That's been said for several years.  Almost a decade now?  And they continued to go down further (to the all-time lows earlier this year).

Mortgage rates, at least, seem to have moved up quite a bit immediately after the election.

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During Bush they went down, during Obama they went up, who knows where they will go under trump.

Refi if the rates are what you want, refi AGAIN if they go down. That's the best advice.

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brucesprings said:   Need some expert opinionsExpert opinion: Your thread title SUCKS!
  

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jerosen said:   Its probably a good idea to long in a long term mortgage at 3.x%.

Doesn't matter who's in the white house.

 
Those rates are last week's news. And it does matter. The 10yr seems to think so.

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cherry3m said:   Couldn't help daughter with college so you bought (financed) a new car? You're doing it wrong.
  
brucesprings said:   I just bought a new car as I gave my old car to daughter

New car for OP, old car for daughter.

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brucesprings said:   The current rate is 2.99 % but will be going up in January due to rate hikes. 
  What's your crystal ball say for the price of scrap metal? I've got a few cars to scrap and don't know if I should hold on to them until the spring or get rid of them now. Scrap prices have been in the toilet for a year now so I'd like to know the future.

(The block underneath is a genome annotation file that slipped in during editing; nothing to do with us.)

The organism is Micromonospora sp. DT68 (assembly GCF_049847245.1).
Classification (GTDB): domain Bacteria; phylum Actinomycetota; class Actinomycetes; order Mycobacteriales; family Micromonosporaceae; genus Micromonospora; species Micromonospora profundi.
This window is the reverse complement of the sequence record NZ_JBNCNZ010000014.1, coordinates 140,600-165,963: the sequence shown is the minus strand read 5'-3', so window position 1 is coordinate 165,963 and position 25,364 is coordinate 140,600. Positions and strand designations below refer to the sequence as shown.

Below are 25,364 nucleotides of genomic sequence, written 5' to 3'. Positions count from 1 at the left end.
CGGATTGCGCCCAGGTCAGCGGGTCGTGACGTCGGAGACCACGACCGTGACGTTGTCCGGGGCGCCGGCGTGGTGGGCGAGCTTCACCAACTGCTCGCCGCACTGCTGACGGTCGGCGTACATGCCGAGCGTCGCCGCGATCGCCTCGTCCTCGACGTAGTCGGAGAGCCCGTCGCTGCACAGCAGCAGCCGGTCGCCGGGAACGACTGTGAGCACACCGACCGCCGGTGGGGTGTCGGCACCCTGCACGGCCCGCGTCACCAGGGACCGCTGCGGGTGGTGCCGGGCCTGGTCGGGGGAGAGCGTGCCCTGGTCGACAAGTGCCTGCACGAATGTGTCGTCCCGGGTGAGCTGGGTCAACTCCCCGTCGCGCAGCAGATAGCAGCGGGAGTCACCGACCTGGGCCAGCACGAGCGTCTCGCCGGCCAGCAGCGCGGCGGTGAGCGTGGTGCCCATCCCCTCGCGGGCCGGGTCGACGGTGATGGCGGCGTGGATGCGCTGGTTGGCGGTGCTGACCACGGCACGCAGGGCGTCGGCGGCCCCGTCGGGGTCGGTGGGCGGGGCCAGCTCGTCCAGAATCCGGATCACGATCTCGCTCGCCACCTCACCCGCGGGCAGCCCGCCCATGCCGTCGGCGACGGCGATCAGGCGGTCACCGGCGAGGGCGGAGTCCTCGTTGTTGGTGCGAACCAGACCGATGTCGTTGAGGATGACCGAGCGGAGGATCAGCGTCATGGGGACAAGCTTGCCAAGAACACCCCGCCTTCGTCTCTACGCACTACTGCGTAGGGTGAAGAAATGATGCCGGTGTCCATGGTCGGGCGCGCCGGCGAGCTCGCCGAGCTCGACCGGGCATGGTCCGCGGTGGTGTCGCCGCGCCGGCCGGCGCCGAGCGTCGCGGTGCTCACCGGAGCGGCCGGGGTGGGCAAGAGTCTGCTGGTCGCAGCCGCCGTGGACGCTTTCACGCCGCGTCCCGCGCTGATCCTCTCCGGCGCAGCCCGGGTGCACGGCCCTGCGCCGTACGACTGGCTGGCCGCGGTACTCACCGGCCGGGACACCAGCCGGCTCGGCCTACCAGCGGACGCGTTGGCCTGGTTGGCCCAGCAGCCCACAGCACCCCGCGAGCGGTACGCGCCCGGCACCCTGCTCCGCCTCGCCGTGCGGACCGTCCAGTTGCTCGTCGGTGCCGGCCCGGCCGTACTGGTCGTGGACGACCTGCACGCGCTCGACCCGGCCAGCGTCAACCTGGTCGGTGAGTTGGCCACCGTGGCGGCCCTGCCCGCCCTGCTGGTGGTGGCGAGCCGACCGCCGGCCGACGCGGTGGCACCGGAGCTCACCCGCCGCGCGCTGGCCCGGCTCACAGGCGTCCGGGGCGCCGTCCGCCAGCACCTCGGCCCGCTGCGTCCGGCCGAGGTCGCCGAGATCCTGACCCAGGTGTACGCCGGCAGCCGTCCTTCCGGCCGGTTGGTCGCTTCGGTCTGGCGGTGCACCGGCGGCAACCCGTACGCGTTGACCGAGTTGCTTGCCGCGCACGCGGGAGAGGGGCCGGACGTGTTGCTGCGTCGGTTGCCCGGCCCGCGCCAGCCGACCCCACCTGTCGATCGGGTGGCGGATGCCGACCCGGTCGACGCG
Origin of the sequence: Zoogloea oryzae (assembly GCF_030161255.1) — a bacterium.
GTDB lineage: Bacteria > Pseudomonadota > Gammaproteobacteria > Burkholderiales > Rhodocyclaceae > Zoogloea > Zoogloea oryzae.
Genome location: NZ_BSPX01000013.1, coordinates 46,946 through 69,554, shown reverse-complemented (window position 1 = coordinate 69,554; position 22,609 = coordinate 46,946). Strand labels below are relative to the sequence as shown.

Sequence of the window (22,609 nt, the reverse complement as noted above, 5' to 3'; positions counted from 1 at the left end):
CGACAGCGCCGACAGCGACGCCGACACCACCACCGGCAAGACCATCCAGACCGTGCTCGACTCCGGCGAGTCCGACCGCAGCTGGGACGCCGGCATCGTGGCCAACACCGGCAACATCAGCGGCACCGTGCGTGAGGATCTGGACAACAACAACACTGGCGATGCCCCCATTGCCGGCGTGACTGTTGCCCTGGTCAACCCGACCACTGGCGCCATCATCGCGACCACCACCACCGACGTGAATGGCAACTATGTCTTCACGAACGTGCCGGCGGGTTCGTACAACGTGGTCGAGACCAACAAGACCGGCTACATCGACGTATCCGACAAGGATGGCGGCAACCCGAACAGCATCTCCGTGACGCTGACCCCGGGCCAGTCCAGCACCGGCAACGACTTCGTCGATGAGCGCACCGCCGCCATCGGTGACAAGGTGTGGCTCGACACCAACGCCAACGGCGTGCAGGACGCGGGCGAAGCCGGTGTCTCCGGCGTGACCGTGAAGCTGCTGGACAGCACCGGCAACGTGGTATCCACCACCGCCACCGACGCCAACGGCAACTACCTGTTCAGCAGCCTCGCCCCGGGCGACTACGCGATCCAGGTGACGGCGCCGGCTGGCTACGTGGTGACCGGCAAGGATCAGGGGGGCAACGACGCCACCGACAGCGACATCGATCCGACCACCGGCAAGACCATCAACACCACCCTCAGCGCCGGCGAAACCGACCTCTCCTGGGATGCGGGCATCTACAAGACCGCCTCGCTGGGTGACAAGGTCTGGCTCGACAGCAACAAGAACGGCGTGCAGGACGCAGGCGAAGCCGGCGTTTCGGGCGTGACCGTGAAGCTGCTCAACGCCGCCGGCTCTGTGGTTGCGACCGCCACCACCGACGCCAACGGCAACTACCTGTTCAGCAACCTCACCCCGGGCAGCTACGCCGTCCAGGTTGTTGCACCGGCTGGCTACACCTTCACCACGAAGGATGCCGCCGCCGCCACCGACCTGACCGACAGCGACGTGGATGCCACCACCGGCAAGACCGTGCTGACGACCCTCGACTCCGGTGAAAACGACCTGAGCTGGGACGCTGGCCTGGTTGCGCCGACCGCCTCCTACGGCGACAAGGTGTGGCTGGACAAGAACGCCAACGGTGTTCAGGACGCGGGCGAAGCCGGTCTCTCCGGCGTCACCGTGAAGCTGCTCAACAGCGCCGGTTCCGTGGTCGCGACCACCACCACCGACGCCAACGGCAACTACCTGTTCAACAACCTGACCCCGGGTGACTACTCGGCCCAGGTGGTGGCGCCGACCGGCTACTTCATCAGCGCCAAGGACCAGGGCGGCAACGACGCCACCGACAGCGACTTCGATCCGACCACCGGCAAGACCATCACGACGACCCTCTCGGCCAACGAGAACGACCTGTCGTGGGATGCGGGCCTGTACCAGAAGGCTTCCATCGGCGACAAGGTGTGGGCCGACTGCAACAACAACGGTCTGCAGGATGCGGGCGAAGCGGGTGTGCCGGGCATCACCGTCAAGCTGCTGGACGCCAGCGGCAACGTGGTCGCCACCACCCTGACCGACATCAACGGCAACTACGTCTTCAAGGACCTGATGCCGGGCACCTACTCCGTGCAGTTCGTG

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My reasoning for this OP was I guess how fast do you think the fed will go and could we see many rate hikes from past experience. The article I read focused on inflation and the likeness of fed hikes due to that. If we only have the December rate hike and only one more next year I would still be at a good rate. As far as putting car loan into mortgage I was thinking I might be able to get tax break from interest.

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nm

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nm, haven't had coffee yet

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brucesprings said:   My reasoning for this OP was I guess how fast do you think the fed will go and could we see many rate hikes from past experience. The article I read focused on inflation and the likeness of fed hikes due to that. If we only have the December rate hike and only one more next year I would still be at a good rate. As far as putting car loan into mortgage I was thinking I might be able to get tax break from interest.
  The reason for my answer is , no one can predict the market.  Unless you are part of the illuminati, and even then you know the market but can't 'predict it' (As you are causing the market flux).  Just do what you think is best now and if you are wrong, refi, if you are right, you are a winner.